Writing a job post that effectively piques the interest of the right candidate requires familiarity with what appeals to job seekers–and time. It could take anywhere from three hours to an entire day to craft the perfect listing. And, from there, it could require ongoing attention and additional revisions based on the level of candidate response. Follow this easy five-step formula to avoid interviewing candidates who simply aren’t a fit for your company, culture, or position.
Step #1: Optimize Job Titles
The first step towards writing a job post that stands out is paying close attention to the job title. This one headline lets a candidate know if they are interested in your position or not. A descriptive, accurate, optimized job title is what engages candidates to read further.
While getting too creative or unique with your job title can turn candidates off, there is a way to showcase your company’s personality without sacrificing quality. An article from Indeed states that “Job titles can be fun and indicative of a more laid-back culture. However, without a cultural frame of reference, using them in your job listings can affect how well your job posting does.” For example:
- Yes: Human Resources Manager
- No: HR Rockstar
Step #2: Describe the Position
When writing a job post, the first paragraph should include a short and engaging overview of the job. A two-to-five-sentence definition that outlines the role’s major function and how it contributes to the company’s efforts at large will suffice.
Only include the most important information so the paragraph is brief enough to pique the candidate’s interest. The idea here is that you recognize how essential the role is so that the candidate will want to read further. Again, avoid using superlatives or extreme modifiers in this paragraph.
Step #3: Outline the Role
Job seekers want to be able to visualize themselves working in the position they’re reading about. The paragraph following the description should paint a picture of the position’s day-to-day responsibilities. Here, it’s important to speak directly to the reader rather than using informal language, like “the right candidate.”
Your statements should be short, but we encourage you to use descriptive language to help the reader understand what their life could be like at your company. The more you can emphasize the importance of the role, the more engaging your job listing will be. For example:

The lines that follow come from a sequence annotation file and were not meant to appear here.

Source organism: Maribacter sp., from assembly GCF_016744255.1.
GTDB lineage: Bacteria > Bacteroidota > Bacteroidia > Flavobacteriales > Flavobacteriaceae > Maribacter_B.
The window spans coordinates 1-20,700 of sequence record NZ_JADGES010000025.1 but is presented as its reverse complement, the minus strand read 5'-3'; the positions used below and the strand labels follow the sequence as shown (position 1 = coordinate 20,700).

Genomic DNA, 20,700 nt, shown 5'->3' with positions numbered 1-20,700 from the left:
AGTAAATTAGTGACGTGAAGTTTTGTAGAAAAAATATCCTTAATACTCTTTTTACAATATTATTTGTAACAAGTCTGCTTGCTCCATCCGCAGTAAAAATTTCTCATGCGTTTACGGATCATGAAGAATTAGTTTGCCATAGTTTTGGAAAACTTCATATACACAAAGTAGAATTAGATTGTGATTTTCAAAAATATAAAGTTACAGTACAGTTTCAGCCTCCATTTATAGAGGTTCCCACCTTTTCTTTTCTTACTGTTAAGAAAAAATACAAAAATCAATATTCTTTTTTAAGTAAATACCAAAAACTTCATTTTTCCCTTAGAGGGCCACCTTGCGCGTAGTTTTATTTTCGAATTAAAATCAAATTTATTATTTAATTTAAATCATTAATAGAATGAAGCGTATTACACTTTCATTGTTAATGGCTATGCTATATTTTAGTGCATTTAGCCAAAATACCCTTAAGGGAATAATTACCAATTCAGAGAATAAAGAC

- Yes: You will close sales on a weekly basis, excel in providing exceptional customer service, and help our customer operations team meet their numbers each month.
- No: The right candidate will be responsible for generating “x” number of sales and serving as the direct contact for customer service.
Step 4: List Responsibilities and Requirements
This section should be written intentionally to include the key job functions in approximately five concise bullet points. Avoid listing numerous mundane tasks to fill the space. Readers typically skim this section of the job listing so quality over quantity is the goal.
As soon as you have effectively earned the interest of potential candidates, they will jump to the bottom to determine if they’re qualified. The qualifications section should include another concise bulleted list that contains only the most necessary requirements for the role.
Requirements should include skills, educational achievements, and experience needed to perform the job. You can always round out the list with additional preferred skills if you feel that would allow you to identify more qualified candidates. Preferred skills could include additional education, proficiency in particular programs/courses, etc.
Step #5: Share Culture and Value Propositions
While it’s crucial to nail the sections above with concise and intentional information, job listings should not lack personality. As your company’s first point of reference, it’s important that your culture and value propositions shine through.
This CIO article states that “Culture is everything in recruitment. Everything eventually comes back to a candidate asking themselves, ‘Will I be a good fit and really enjoy working there?’ So it’s critical that culture is all over the job description.”
Be sure to highlight the benefits, perks, incentives, and testimonials from employees who love to work there. If you provide a stipend for food or exercise, include it in your job listing. If you offer mental health days or generous maternity or paternity leave, let it be known!
Crafting the perfect job listing is both an art and a science. It requires taking all of the steps above to position your team for attracting the most qualified candidates. However, there is no such thing as a perfect formula! If your current job listing isn’t performing as expected, consider enlisting help from an experienced recruiting agency to take a second look. In the meantime, we recommend exploring these 5 Recruitment Strategies for Hard-to-Fill Positions.